Reduced fibre density in the visual pathways of multiple sclerosis patients with optic neuritis
Sanuji Gajamange1, David Raffelt2, Thijs Dhollander2, Elaine Lui3, Annie Shelton4, Owen White5, Trevor Kilpatrick1,2, Alan Connelly 2,6, Joanne Fielding 4,7, and Scott Kolbe1

1Department of Anatomy and Neuroscience, University of Melbourne, Melbourne, Australia, 2The Florey Institute of Neuroscience and Mental Health, Melbourne, Australia, 3Department of Radiology, Royal Melbourne Hospital, Melbourne, Australia, 4School of Psychological Sciences and Monash Institute of Cognitive and Clinical Neurosciences, Monash University, Melbourne, Australia, 5Department of Neurology, Royal Melbourne Hospital, Melbourne, Australia, 6The Florey Department of Neuroscience and Mental Health, University of Melbourne, Melbourne, Australia, 7Department of Medicine, University of Melbourne, Melbourne, Australia


Axonal degeneration is a key pathological driver of disability in multiple sclerosis (MS). Treatments aiming to reduce or reverse axonal degeneration in MS require sensitive and specific markers. Here we explore putative fibre-specific markers of axonal degeneration based on diffusion-weighted MRI metrics – fibre density and fibre bundle cross-section. MS patients with optic neuritis were compared to control subjects. We identified significant reductions to both fibre density and cross-section in the visual pathways of patients. These results indicate the pathological specificity of fibre density and cross-section measures in MS.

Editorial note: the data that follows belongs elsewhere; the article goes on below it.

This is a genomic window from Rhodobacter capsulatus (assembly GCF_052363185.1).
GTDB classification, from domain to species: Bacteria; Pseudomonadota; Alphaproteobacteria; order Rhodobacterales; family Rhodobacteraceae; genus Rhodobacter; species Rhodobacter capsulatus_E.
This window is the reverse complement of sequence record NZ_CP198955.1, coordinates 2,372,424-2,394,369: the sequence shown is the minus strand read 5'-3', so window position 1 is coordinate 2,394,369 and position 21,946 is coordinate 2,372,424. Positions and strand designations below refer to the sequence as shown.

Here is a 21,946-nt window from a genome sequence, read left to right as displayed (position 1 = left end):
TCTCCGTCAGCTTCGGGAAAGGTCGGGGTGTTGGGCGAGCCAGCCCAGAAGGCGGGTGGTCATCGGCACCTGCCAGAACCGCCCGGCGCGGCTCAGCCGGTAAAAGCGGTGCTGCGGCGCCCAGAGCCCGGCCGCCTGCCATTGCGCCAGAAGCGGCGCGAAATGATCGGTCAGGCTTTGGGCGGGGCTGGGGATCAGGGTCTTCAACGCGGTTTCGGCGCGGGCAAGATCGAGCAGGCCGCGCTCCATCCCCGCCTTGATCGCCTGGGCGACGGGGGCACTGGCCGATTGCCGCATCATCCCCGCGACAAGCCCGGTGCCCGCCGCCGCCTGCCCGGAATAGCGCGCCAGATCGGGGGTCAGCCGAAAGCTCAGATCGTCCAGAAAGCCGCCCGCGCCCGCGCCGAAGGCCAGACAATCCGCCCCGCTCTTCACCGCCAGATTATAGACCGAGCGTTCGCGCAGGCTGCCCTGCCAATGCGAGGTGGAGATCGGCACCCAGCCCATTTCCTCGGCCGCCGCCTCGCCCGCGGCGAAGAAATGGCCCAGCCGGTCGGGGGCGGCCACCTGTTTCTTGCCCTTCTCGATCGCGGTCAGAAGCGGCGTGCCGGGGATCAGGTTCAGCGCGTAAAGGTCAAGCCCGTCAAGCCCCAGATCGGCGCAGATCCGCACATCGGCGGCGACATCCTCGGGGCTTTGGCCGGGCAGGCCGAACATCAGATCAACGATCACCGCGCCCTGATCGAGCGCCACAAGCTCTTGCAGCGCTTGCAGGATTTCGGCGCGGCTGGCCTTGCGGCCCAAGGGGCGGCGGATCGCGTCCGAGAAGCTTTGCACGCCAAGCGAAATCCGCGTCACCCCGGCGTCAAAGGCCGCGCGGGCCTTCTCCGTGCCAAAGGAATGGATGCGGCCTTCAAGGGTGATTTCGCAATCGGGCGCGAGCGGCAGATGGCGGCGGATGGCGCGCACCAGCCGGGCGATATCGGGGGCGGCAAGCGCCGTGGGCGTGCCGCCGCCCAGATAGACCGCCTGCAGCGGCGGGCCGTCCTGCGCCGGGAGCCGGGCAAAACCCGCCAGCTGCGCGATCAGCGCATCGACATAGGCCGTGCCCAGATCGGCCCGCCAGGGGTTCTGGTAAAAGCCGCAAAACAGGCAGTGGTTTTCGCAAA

Multiple sclerosis (MS) is the most common neurological disorder causing disability in young adults. It is characterised by the presence of inflammatory demyelinating lesions, which can lead to axonal degeneration. Treatments aiming to reduce or reverse axonal degeneration in MS require sensitive and specific markers.

Fixel-based analysis is such a method that can potentially provide sensitive and specific markers of axonal degeneration in MS. The advantage of fixel-based analysis lies in its ability to detect changes for each fibre element in a voxel (termed ‘fixel’), and its ability to detect white matter changes that manifest as differences in fibre density and macroscopic fibre bundle morphology1, 2. This is achieved by generating fibre orientation distributions (FODs) with spherical deconvolution techniques at each voxel3. Since the FOD’s amplitude is proportional to the intra-axonal diffusion signal at high diffusion weighting, a fixel-specific measure of fibre density (FD) can be derived. For each fixel, fibre cross-section (FC) is calculated from the deformable registration of the subject's FODs to the template1, 2.

Here we performed fixel-based analysis on a cohort of MS patients with a history of optic neuritis. We hypothesised a reduction in FD, FC, and a combined measure of fibre density and cross-section (FDC) within the visual pathways of patients compared to heathy controls.


Diffusion weighted scans were acquired for 17 patients with historical optic neuritis (disease duration: 4.48 ± 0.61 years) and 14 healthy controls (voxel size = 2.5x2.5x2.5mm3, b=3000s/mm2, 7 non-diffusion and 60 directions encoded scans).

For fixel-specific measures, a population-average FOD template was generated from subject specific FOD images obtained by single-shell 3-tissue constrained spherical deconvolution (SS3T-CSD), a novel method that accounts for non-white matter tissues4, 5. Each subject’s FOD image was then registered to the template, allowing for whole-brain fixel-based comparison between patients and controls. Measures of FD, FC, and FDC were generated2. Fixel-specific differences in FD, FC, and FDC measures were identified with connectivity-based fixel enhancement between MS and healthy controls (5000 permutations)6. All results were family wise error (FWER) corrected for multiple comparisons. All pre-processing steps, statistical analyses and visualisations were conducted with MRtrix3 (www.mrtrix.org).